Prime Minister Narendra Modi on Monday said labour laws need to be changed but with consensus.

“A dialogue with trade unions began yesterday. I am confident that solutions will be found. The country cannot be happy if labourers are unhappy,” the Prime Minister said in his inaugural address to the two-day 46th Indian Labour Conference that began here on Monday.

Modi’s statement comes in the backdrop of labour law reforms facing stiff opposition from 11 central trade unions, who have given a call for a country-wide strike on September 2 on a 12-point charter of demands.

Modi said there was a thin line dividing the interest of industry and industrialists, government and nation, and labour and labour organisations.

“Often one talks about saving industry but ends up protecting industrialists. Or saving workers' rights but protecting their own organisations,” he said, adding there was a need to recognise this thin line and adopt a balanced approach to change the industrial environment.

He said, "It is my effort to simplify the laws so that even the poorest are able to understand their rights and avail them," adding that the web of multiple laws in the country needed to be de-cluttered.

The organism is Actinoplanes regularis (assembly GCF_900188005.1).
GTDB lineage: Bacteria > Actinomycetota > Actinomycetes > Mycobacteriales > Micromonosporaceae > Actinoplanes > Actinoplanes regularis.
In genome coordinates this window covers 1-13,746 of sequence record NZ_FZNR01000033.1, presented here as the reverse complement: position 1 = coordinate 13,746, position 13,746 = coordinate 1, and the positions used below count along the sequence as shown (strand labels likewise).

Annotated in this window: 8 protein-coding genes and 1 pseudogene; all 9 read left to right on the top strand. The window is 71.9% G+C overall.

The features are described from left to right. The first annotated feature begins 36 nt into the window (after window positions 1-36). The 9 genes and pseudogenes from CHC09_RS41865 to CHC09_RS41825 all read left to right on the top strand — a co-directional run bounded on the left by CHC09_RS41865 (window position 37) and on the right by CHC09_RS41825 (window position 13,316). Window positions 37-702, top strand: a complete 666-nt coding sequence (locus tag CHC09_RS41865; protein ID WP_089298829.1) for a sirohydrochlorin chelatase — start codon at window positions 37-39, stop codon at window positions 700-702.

Create more apprentices

The Prime Minister called upon industry to create at least 20 lakh apprentice jobs.

“China has two crore apprentices, Japan has one crore, while Germany has 30 lakh apprentices, but India with a 1.27 crore population has only 3 lakh apprentices,” he said.

Earlier, Finance Minister Arun Jaitley harped on the importance of investment to spur industry. “Only efficient industries will be able to create jobs and pay higher wages,” he said.

Unions not pleased

However, trade unions, who had a dialogue with the inter-Minsiterial group on Sunday on their demands, including privatisation, disinvestment, and higher minimum wages among others, said these were nothing more than ‘pious words’.

“The country’s youth need jobs, not apprenticeships,” said A R Sindhu of the Centre of Indian Trade Unions.

Earlier, Bharatiya Mazdoor Sangh leader B N Rai said labour organisations were not against development but ‘exploitation in the name of development will not be allowed.”

H Mahadevan, leader of AITUC said, ”Philosophy sounds good, but what is needed is action (from government).”